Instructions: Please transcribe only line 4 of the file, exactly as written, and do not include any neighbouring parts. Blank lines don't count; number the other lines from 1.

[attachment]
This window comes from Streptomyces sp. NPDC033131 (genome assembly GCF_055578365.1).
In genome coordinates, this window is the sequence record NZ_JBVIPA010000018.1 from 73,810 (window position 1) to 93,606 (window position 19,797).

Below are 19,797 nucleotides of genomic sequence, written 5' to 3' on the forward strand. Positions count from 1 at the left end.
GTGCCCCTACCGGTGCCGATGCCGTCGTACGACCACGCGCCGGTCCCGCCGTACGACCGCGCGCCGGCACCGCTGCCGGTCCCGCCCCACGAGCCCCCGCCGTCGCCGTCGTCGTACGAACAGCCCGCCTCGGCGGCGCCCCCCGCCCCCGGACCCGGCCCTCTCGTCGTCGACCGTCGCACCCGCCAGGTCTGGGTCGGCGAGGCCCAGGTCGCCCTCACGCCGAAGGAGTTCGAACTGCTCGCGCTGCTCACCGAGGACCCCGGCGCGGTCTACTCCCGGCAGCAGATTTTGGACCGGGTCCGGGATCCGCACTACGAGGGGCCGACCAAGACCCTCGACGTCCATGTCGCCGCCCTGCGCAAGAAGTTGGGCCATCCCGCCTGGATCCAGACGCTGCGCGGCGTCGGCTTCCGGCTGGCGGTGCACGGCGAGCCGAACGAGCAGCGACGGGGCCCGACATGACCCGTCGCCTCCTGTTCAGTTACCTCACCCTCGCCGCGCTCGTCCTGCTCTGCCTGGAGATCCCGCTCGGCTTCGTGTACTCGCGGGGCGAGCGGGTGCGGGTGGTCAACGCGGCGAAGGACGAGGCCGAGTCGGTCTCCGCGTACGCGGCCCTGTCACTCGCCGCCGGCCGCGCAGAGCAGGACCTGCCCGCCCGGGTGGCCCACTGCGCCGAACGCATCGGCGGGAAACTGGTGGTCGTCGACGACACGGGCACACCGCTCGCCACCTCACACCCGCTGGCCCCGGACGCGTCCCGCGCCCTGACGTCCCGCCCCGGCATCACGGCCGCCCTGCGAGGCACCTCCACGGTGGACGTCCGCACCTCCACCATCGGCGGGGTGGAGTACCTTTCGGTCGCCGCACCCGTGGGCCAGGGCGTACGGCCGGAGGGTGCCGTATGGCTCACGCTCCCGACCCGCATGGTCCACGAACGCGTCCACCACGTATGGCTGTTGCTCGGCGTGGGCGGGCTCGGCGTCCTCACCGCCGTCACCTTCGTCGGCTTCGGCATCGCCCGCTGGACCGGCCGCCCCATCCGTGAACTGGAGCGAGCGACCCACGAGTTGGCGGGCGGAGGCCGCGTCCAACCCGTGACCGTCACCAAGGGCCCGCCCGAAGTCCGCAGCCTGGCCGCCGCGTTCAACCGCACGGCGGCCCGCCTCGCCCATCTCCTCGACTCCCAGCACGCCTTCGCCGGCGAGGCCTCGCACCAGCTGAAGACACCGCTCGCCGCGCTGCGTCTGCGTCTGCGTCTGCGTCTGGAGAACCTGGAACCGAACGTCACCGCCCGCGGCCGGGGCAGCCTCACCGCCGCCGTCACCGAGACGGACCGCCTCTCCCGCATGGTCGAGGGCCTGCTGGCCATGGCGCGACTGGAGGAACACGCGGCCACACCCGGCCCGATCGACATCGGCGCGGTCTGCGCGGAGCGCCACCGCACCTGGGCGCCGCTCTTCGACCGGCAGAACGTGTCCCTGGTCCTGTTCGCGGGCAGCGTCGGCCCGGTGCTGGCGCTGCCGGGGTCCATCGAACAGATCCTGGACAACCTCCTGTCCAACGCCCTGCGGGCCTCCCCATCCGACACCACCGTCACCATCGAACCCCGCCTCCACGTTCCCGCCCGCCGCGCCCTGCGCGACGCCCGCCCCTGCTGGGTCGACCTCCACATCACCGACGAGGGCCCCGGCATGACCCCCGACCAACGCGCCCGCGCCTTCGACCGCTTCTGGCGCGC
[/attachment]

GTGCCCCTACCGGTGCCGATGCCGTCGTACGACCACGCGCCGGTCCCGCCGTACGACCGCGCGCCGGCACCGCTGCCGGTCCCGCCCCACGAGCCCCCGCCGTCGCCGTCGTCGTACGAACAGCCCGCCTCGGCGGCGCCCCCCGCCCCCGGACCCGGCCCTCTCGTCGTCGACCGTCGCACCCGCCAGGTCTGGGTCGGCGAGGCCCAGGTCGCCCTCACGCCGAAGGAGTTCGAACTGCTCGCGCTGCTCACCGAGGACCCCGGCGCGGTCTACTCCCGGCAGCAGATTTTGGACCGGGTCCGGGATCCGCACTACGAGGGGCCGACCAAGACCCTCGACGTCCATGTCGCCGCCCTGCGCAAGAAGTTGGGCCATCCCGCCTGGATCCAGACGCTGCGCGGCGTCGGCTTCCGGCTGGCGGTGCACGGCGAGCCGAACGAGCAGCGACGGGGCCCGACATGACCCGTCGCCTCCTGTTCAGTTACCTCACCCTCGCCGCGCTCGTCCTGCTCTGCCTGGAGATCCCGCTCGGCTTCGTGTACTCGCGGGGCGAGCGGGTGCGGGTGGTCAACGCGGCGAAGGACGAGGCCGAGTCGGTCTCCGCGTACGCGGCCCTGTCACTCGCCGCCGGCCGCGCAGAGCAGGACCTGCCCGCCCGGGTGGCCCACTGCGCCGAACGCATCGGCGGGAAACTGGTGGTCGTCGACGACACGGGCACACCGCTCGCCACCTCACACCCGCTGGCCCCGGACGCGTCCCGCGCCCTGACGTCCCGCCCCGGCATCACGGCCGCCCTGCGAGGCACCTCCACGGTGGACGTCCGCACCTCCACCATCGGCGGGGTGGAGTACCTTTCGGTCGCCGCACCCGTGGGCCAGGGCGTACGGCCGGAGGGTGCCGTATGGCTCACGCTCCCGACCCGCATGGTCCACGAACGCGTCCACCACGTATGGCTGTTGCTCGGCGTGGGCGGGCTCGGCGTCCTCACCGCCGTCACCTTCGTCGGCTTCGGCATCGCCCGCTGGACCGGCCGCCCCATCCGTGAACTGGAGCGAGCGACCCACGAGTTGGCGGGCGGAGGCCGCGTCCAACCCGTGACCGTCACCAAGGGCCCGCCCGAAGTCCGCAGCCTGGCCGCCGCGTTCAACCGCACGGCGGCCCGCCTCGCCCATCTCCTCGACTCCCAGCACGCCTTCGCCGGCGAGGCCTCGCACCAGCTGAAGACACCGCTCGCCGCGCTGCGTCTGCGTCTGCGTCTGCGTCTGGAGAACCTGGAACCGAACGTCACCGCCCGCGGCCGGGGCAGCCTCACCGCCGCCGTCACCGAGACGGACCGCCTCTCCCGCATGGTCGAGGGCCTGCTGGCCATGGCGCGACTGGAGGAACACGCGGCCACACCCGGCCCGATCGACATCGGCGCGGTCTGCGCGGAGCGCCACCGCACCTGGGCGCCGCTCTTCGACCGGCAGAACGTGTCCCTGGTCCTGTTCGCGGGCAGCGTCGGCCCGGTGCTGGCGCTGCCGGGGTCCATCGAACAGATCCTGGACAACCTCCTGTCCAACGCCCTGCGGGCCTCCCCATCCGACACCACCGTCACCATCGAACCCCGCCTCCACGTTCCCGCCCGCCGCGCCCTGCGCGACGCCCGCCCCTGCTGGGTCGACCTCCACATCACCGACGAGGGCCCCGGCATGACCCCCGACCAACGCGCCCGCGCCTTCGACCGCTTCTGGCGCGC